The Thunder could simply absorb his salary and save Golden State hundreds of millions of dollars. That seems like a nice favor Presti could do for their former rival. To do it would cost in other ways, though. Luckily, the Warriors have some interesting prospects they’ve acquired over their lean years. If they attached someone like James Wiseman, Jonathan Kuminga, or Moses Moody to Wiggins’ contract, Oklahoma City would have to consider doing it.

The 26-year-old wing player, who always seems to play well in Oklahoma City, could be a building piece for the team. Or, since Presti has proven no contract is untradeable, Wiggins could be another reclamation project that brings back assets when his contract is close to expiring.

Kevin Love, 6’9” stretch big, Cleveland Cavaliers:

Well past his prime and still collecting fat checks, Love is mentally done with Cleveland, but unwilling to give them a discount in order to get him off their books. With the addition of Markkanen, Love’s skillset has been made expendable by the team and his value as a veteran is kind of undercut by the fact he hates the young players on the team.

For the same reason Cleveland wants to get rid of him, the Thunder should not want him unless sweetener is added from the Cavaliers. A heavily protected first-rounder, or a young player Oklahoma City could bring in to evaluate might convince Presti to eat the salary.

Kristaps Porzingis, 7’3” stretch big, Dallas Mavericks:

The Thunder were a firm believer in Porzingis when he was a teenager, to the point that Presti attempted to convince the giant Latvian to remain in the 2014 draft with a late first-round guarantee. Zinger withdrew and wound up a lottery pick in 2015 with New York.

Called a “unicorn” because of his remarkable size matched with elite shooting range, Porzingis’ career has been hampered by knee injuries, and now, a contract that’s outsizes his contribution. Looking to build a team around Luka Doncic, the Mavericks appear to see Zinger as unnecessary and could look to unload his massive contract. If Presti still sees value in him, or the ability to create value with him, OKC could provide Dallas with salary cap relief and even some draft picks. That may not be enough for Dallas, though, who likely want some win-now players in return.

FORMER THUNDER PLAYERS

Serge Ibaka, 6’10” stretch big, Los Angeles Clippers:

One of the core players of the Thunder’s glory years, Ibaka has won a championship with Toronto since he left OKC. Now, as a role player coming off back surgery for the Clippers, the team could be shopping him in order to get players that compliment Paul George and Kawhi Leonard. For the Thunder, Ibaka could be a veteran presence as he finishes out his career, and for LA, the cap exception that would be created could be used for a player who suits them better.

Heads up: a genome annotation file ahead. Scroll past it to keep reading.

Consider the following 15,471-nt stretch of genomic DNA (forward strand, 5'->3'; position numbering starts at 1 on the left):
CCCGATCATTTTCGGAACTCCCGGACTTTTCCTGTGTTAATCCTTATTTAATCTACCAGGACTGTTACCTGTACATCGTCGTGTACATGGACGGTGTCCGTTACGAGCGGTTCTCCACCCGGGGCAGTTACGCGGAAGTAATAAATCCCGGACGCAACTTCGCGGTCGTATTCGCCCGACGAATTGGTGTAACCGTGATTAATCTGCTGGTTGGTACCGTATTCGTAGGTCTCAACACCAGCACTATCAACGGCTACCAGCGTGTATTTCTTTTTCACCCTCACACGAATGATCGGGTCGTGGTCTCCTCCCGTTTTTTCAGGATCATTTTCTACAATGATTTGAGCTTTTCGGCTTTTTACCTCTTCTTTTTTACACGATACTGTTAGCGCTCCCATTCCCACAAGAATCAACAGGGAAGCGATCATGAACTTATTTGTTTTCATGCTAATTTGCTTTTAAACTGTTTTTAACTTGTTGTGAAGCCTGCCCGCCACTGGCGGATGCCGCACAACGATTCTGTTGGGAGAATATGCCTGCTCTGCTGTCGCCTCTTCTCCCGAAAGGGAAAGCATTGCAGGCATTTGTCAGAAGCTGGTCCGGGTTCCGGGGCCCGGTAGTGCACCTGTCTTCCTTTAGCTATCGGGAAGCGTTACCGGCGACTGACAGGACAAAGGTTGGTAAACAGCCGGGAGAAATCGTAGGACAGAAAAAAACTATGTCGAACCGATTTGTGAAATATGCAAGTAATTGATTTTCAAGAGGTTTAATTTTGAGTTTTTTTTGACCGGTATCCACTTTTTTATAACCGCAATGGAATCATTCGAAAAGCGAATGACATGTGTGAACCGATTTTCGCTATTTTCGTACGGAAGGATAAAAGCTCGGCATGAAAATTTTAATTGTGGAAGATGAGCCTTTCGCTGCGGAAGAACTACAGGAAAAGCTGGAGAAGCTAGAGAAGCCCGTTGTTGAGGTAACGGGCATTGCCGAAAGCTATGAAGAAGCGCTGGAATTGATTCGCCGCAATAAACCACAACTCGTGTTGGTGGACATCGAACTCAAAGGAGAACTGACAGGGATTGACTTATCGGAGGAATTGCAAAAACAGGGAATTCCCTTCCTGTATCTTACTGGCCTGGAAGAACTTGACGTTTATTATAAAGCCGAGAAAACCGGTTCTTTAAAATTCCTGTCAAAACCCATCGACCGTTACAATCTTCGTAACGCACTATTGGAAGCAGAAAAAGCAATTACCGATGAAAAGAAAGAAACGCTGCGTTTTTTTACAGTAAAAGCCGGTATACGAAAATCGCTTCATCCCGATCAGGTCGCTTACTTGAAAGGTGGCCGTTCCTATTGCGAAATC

Steven Adams, 7’0” center, Memphis Grizzlies:

Adams was a fan favorite for many years but was traded to the New Orleans Pelicans last Summer. The Pelicans promptly extended his contract then shipped him off to Memphis because he didn’t fit well with Zion Williamson. If the Grizzlies find him as surplus, as well, many fans in OKC would love to see him back here.

OTHER GUYS

Kevin Knox, 6’7” wing, New York Knicks:

Sam Presti loves former Kentucky Wildcats and Knox played for the Wildcats. He showed promise as a rookie but fell out of the rotation as the Knicks became a playoff team. Now in his third year, the Thunder could give him an opportunity to show that he belongs in the NBA.

Honestly, the Knicks should have shipped him to OKC already as a favor for buying out Kemba Walker for them.

Buddy Hield, 6’4” shooting guard, Sacramento Kings:

The Kings thought they had pawned the former Sooner’s contract off on the Lakers on the eve of free agency opening. Then, the Lakers pivoted to Russell Westbrook and now the Kings are stuck with a player that thought he was out the door. At 28 with three years left on his contract, Hield does not really fit the Thunder’s timeline. However, as a local hero with a skill the team lacks (shooting), Presti might overlook the age issue.

Marvin Bagley III, 6’11” center, Sacramento Kings:

Another disgruntled King (as if there were any other kind), Bagley’s father has publicly requested a trade for his son. Lacking much in the way of traditional big men, the Thunder could be a fit for Bagley to finally launch his career, which has provided good scoring and rebounding numbers, albeit unseen because it was in the wasteland of Sacramento basketball.

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One Response


  1. There you go again Clark; sounding all logical and reasonable. I’m in awe of anyone who even remotely understands the NBA salary structure which is somehow less logical than crypto coins.